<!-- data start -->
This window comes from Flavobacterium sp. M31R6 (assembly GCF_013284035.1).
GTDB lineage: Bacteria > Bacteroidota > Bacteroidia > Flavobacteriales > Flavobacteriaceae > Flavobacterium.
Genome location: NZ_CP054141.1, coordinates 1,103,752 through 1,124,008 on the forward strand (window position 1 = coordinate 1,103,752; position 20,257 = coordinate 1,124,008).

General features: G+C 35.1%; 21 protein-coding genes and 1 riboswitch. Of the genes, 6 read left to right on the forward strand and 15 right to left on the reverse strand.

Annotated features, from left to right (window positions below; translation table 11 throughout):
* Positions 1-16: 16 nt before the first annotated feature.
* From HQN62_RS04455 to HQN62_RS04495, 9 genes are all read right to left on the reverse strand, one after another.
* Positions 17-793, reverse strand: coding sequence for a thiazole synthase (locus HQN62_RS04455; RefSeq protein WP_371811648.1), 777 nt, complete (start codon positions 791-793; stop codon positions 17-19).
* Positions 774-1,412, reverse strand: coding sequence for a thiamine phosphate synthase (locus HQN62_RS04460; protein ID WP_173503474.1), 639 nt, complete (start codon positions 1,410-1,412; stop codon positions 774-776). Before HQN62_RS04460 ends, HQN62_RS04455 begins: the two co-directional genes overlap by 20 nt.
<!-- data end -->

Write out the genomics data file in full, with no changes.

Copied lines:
This window comes from Flavobacterium sp. M31R6 (assembly GCF_013284035.1).
GTDB lineage: Bacteria > Bacteroidota > Bacteroidia > Flavobacteriales > Flavobacteriaceae > Flavobacterium.
Genome location: NZ_CP054141.1, coordinates 1,103,752 through 1,124,008 on the forward strand (window position 1 = coordinate 1,103,752; position 20,257 = coordinate 1,124,008).

General features: G+C 35.1%; 21 protein-coding genes and 1 riboswitch. Of the genes, 6 read left to right on the forward strand and 15 right to left on the reverse strand.

Annotated features, from left to right (window positions below; translation table 11 throughout):
* Positions 1-16: 16 nt before the first annotated feature.
* From HQN62_RS04455 to HQN62_RS04495, 9 genes are all read right to left on the reverse strand, one after another.
* Positions 17-793, reverse strand: coding sequence for a thiazole synthase (locus HQN62_RS04455; RefSeq protein WP_371811648.1), 777 nt, complete (start codon positions 791-793; stop codon positions 17-19).
* Positions 774-1,412, reverse strand: coding sequence for a thiamine phosphate synthase (locus HQN62_RS04460; protein ID WP_173503474.1), 639 nt, complete (start codon positions 1,410-1,412; stop codon positions 774-776). Before HQN62_RS04460 ends, HQN62_RS04455 begins: the two co-directional genes overlap by 20 nt.